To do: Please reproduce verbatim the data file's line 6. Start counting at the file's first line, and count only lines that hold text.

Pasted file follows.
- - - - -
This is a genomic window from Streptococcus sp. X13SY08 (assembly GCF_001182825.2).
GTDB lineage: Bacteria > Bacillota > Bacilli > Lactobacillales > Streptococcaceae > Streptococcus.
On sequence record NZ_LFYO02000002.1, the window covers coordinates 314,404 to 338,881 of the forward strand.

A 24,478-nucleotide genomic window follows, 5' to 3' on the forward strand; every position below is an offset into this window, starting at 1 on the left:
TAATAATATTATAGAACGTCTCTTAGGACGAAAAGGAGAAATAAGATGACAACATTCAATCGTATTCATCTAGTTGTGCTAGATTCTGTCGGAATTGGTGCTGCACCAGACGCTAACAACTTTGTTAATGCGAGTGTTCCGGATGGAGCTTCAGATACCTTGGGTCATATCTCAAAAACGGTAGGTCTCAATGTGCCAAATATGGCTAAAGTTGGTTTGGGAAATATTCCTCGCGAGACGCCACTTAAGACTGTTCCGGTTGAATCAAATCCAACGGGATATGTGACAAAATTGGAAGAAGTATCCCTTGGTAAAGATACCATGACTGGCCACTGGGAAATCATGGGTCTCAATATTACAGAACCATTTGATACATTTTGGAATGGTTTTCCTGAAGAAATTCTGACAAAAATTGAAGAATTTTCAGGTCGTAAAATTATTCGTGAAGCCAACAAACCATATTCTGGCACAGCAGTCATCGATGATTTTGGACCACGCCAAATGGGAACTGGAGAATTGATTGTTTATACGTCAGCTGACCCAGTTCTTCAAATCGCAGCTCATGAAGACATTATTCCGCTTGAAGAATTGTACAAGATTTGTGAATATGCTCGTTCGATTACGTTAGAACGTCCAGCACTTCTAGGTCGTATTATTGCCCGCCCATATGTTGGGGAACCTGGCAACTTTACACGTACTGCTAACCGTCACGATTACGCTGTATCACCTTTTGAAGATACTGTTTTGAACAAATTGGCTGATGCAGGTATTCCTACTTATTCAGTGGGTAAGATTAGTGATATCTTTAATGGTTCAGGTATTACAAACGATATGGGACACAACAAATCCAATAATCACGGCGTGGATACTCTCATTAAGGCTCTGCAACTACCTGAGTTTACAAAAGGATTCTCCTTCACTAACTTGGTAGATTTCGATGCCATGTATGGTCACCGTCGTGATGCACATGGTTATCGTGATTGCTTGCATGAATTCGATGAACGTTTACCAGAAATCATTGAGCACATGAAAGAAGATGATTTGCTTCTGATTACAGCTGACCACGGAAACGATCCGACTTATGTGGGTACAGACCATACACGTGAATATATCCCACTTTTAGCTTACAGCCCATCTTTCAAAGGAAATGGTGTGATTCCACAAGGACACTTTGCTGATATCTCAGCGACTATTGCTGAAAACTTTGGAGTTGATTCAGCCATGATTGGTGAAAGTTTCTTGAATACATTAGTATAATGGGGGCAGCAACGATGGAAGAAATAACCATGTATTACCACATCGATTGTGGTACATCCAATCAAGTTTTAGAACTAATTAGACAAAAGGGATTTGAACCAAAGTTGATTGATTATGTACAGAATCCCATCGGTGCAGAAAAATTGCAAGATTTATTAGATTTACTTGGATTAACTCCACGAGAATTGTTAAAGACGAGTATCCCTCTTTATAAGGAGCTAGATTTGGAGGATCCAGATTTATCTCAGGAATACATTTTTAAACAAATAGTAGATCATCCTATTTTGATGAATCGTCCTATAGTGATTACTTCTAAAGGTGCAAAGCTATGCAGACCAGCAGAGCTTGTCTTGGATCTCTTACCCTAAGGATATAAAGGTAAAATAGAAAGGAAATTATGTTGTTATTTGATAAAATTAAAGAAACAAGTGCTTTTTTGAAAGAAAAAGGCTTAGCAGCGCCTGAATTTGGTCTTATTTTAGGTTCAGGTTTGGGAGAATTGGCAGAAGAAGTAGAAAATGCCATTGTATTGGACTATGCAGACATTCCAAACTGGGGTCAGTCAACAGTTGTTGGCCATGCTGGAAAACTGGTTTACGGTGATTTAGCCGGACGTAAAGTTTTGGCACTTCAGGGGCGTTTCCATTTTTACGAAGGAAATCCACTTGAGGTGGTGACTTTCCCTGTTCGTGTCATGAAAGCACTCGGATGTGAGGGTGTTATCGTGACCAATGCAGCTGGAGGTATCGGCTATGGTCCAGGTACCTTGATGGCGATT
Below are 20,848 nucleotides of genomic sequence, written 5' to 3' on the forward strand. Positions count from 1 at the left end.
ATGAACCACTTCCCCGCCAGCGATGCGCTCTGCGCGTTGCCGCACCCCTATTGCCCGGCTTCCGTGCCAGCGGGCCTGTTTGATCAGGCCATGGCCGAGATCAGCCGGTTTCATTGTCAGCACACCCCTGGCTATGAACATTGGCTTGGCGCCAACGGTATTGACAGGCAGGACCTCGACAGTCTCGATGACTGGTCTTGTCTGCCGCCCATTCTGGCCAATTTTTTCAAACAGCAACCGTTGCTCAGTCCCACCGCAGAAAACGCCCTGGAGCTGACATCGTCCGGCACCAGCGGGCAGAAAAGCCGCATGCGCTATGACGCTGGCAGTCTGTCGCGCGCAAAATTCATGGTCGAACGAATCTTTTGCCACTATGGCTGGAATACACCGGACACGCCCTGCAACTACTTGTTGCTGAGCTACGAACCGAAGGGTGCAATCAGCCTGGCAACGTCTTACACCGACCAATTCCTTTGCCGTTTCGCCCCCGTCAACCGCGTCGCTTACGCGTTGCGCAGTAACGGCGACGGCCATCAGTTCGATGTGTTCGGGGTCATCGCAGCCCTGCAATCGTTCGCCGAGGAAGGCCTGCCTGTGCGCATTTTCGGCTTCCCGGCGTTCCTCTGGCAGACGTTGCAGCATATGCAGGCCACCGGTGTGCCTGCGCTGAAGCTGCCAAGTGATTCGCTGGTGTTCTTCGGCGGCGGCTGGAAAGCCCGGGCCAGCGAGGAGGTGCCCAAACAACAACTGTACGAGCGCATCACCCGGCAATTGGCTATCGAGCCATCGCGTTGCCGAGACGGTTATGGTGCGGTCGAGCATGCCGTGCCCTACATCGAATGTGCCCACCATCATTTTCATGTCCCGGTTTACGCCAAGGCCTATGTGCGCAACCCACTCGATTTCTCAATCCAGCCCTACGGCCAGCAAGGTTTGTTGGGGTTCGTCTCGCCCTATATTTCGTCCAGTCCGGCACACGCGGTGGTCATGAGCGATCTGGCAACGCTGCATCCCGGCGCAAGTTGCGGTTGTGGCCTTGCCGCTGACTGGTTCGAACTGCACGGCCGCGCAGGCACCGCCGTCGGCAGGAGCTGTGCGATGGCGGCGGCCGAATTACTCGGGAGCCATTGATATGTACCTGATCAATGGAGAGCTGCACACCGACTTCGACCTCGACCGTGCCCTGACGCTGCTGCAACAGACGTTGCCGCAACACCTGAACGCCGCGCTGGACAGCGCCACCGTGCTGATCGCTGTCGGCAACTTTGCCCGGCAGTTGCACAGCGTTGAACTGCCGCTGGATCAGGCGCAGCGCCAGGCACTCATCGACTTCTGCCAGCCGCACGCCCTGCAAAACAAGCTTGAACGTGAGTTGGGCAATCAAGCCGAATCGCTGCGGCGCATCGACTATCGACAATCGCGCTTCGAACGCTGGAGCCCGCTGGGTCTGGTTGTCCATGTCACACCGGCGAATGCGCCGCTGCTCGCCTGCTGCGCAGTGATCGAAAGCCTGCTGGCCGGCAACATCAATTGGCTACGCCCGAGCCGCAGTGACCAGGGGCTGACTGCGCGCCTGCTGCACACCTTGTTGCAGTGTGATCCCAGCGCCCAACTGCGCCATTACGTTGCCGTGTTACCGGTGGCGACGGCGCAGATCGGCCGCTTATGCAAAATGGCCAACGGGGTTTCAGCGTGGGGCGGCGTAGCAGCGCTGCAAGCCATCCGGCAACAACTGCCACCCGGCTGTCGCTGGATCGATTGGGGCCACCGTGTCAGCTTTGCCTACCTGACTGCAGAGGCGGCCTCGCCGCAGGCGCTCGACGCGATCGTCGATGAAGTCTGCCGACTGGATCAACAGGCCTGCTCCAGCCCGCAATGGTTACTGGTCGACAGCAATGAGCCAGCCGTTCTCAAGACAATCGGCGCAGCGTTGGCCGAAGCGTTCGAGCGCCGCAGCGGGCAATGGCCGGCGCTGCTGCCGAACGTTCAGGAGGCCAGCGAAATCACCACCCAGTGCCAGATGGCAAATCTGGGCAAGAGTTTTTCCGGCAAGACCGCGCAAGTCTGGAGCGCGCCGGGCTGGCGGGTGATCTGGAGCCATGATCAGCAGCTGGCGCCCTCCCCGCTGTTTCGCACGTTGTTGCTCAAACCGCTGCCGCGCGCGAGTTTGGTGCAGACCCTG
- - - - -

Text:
Below are 20,848 nucleotides of genomic sequence, written 5' to 3' on the forward strand. Positions count from 1 at the left end.